American expats living abroad use the foreign income exclusion, foreign housing exclusion or foreign tax credit to minimize US tax liability. However, 3.8% Medicare tax on net investment income might expose US expats to double taxation on net investment income (NII) effective in a tax year 2013. Specifically, the foreign income tax paid on NII may not reduce the tax imposed by Obamacare.
This is an email from one of our clients, American expats living abroad. “I read about 3.8% Medicare tax on net investment income. My gross income will be over $300,000. I pay foreign income tax on my investment income. Could you clarify whether I will have to pay an additional 3.8% Medicate tax and whether I can utilize foreign tax credit to offset this tax?”
Let’s review the key developments in regards to foreign income tax and net investment income.
Foreign Tax Credit and Foreign Income Tax
American expats living abroad are aware that foreign tax credit and foreign income tax are interlinked. Per the section 27 of the IRC “The amount of taxes imposed by foreign countries and possessions of the United States shall be allowed as a credit against the tax imposed by this chapter to the extent provided in section 901.” The chapter referred in the section 27 is chapter 1 of the code that includes sections 1-1400U. 3.8% Medicare tax on income from investments is reflected in section 1411 that is a part of new chapter 2a of the IRC. Consequently, foreign income tax paid on net investment income by American expats will not reduce the tax on NII resulting in double taxation.
Tax Treaty Agreements
The United States has tax treaty agreements with 66 countries. One of the primary purposes of these treaties is to eliminate double taxation and to introduce foreign tax credit regime. Per article 23 (1) “in accordance with the provisions and subject to the limitations of the law of the United States (as it may be amended from time to time without changing the general principle hereof), the United States shall allow to a resident or citizen of the United States as a credit against the United States tax on income applicable to residents and citizens” certain foreign taxes. Article 3(b) doesn’t indicate that the treaties do not cover section 1411 tax. However, the United States does not recognize the primacy of treaties over domestic law. On January 18, 2013 at an American Institute of Certified Public Accountants webcast the IRS official confirmed that 3.8% Medicare tax on net investment income is not creditable to foreign tax credit.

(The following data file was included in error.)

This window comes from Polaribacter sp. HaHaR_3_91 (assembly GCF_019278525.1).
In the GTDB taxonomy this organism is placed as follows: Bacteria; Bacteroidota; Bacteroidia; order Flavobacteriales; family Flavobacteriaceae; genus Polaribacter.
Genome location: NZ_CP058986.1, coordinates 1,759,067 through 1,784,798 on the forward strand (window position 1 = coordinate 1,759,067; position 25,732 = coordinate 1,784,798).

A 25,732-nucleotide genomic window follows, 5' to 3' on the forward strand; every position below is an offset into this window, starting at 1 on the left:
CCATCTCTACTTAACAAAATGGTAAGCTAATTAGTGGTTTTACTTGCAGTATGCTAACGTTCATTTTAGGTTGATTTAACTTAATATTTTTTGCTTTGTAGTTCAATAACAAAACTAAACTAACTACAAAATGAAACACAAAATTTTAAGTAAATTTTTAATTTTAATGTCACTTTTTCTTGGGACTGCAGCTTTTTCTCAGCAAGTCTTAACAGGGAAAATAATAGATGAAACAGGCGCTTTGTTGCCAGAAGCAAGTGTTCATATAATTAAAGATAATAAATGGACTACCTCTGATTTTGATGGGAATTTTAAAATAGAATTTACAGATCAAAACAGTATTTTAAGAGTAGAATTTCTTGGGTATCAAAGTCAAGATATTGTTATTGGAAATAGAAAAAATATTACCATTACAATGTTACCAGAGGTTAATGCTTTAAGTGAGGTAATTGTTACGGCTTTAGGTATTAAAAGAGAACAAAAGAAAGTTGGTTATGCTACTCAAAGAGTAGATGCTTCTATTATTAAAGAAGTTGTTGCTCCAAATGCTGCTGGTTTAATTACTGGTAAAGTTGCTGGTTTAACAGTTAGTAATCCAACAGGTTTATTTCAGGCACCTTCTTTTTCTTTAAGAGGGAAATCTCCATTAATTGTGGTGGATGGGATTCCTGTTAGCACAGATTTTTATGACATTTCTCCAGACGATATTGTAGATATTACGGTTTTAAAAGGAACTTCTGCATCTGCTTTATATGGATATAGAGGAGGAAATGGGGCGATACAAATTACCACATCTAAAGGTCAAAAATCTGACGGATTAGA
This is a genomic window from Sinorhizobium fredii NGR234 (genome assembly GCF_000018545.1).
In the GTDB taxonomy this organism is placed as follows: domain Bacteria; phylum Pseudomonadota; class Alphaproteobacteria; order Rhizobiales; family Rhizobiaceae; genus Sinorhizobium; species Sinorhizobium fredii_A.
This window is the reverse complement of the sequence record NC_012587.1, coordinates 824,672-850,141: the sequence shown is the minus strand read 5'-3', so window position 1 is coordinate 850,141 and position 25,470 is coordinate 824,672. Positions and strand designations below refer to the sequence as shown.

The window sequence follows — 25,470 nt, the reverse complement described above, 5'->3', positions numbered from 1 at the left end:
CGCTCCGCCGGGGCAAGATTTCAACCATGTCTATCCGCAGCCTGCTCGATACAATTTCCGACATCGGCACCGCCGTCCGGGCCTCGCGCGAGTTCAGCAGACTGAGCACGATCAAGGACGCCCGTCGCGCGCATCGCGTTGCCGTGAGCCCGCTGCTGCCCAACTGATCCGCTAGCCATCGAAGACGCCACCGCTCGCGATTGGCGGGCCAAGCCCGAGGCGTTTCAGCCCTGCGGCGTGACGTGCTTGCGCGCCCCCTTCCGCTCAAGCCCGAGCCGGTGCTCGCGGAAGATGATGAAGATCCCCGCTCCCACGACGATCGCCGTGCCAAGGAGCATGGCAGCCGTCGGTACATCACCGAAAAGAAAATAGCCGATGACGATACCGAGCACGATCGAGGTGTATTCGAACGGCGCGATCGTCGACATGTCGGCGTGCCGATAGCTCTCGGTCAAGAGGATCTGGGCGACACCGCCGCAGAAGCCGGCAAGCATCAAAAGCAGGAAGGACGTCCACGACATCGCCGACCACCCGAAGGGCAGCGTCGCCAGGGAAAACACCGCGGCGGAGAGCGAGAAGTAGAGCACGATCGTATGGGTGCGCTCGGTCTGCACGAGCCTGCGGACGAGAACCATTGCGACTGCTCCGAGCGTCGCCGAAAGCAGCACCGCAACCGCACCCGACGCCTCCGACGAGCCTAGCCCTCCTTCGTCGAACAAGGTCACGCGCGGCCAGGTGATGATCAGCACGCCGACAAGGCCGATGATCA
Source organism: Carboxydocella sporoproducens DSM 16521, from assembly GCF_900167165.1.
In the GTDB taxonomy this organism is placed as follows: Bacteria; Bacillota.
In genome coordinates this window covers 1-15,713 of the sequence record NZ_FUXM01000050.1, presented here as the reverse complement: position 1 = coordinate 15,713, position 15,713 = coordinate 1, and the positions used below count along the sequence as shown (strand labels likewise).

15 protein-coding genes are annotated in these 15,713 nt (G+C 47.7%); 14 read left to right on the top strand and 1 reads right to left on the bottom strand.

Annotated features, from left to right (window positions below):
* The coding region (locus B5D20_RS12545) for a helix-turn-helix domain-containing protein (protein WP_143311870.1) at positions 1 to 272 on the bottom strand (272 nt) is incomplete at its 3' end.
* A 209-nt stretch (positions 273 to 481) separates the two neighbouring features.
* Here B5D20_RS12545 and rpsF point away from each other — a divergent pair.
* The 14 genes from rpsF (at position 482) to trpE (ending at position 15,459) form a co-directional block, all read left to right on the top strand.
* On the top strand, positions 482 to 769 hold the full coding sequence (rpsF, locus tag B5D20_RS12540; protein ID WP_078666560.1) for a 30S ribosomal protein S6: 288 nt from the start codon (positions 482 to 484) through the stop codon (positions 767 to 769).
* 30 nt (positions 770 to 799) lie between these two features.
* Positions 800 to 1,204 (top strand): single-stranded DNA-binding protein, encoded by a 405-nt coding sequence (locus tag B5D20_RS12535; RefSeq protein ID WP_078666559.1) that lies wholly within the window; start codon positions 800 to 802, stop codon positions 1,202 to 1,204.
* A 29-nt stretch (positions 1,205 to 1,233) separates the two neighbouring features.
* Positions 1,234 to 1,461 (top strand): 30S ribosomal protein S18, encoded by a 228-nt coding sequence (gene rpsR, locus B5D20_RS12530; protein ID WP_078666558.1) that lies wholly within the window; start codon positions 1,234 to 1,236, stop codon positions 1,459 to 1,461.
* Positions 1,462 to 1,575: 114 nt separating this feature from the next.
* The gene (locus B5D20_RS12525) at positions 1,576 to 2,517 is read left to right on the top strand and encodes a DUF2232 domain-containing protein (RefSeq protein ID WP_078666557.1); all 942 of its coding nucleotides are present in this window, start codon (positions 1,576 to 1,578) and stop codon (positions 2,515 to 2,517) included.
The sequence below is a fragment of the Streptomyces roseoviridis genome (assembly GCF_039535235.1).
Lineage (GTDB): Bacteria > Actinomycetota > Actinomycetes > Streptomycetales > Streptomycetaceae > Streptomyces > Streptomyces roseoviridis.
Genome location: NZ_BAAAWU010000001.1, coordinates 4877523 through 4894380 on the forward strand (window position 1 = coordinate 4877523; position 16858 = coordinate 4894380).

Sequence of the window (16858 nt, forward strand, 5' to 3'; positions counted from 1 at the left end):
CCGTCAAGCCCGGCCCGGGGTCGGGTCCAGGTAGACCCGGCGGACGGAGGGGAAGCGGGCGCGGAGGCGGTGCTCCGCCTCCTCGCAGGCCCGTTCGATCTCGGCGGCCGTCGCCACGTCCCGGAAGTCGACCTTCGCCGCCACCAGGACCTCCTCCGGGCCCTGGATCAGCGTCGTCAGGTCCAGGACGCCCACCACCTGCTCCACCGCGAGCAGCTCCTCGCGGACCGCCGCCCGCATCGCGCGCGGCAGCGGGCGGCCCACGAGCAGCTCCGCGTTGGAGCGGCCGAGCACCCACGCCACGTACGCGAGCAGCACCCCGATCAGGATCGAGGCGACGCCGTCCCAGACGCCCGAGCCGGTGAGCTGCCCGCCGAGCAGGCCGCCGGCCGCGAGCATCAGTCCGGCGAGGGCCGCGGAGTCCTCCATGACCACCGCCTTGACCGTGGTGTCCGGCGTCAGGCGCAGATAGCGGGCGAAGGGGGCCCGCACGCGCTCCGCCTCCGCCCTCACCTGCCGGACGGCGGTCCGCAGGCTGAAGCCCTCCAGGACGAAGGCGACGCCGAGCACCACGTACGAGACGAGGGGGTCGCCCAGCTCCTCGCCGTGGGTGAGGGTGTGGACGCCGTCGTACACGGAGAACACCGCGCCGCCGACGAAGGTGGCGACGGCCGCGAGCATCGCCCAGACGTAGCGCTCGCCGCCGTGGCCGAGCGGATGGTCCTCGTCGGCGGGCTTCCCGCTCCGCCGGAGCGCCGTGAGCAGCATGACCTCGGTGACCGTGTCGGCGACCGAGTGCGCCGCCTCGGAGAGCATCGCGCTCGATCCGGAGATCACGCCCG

American expats living abroad must evaluate their tax situation and determine whether they are required to make estimated payments to cover US expat tax liability on net investment income. American expats are advised to contact an expat tax CPA who can help them understand any deductions or exemptions that they might be eligible for. An expat tax preparer that specializes in international tax preparation can also help understand different tax treaty provision and their impact on US tax liability. International tax experts at Artio Partners are here to help you.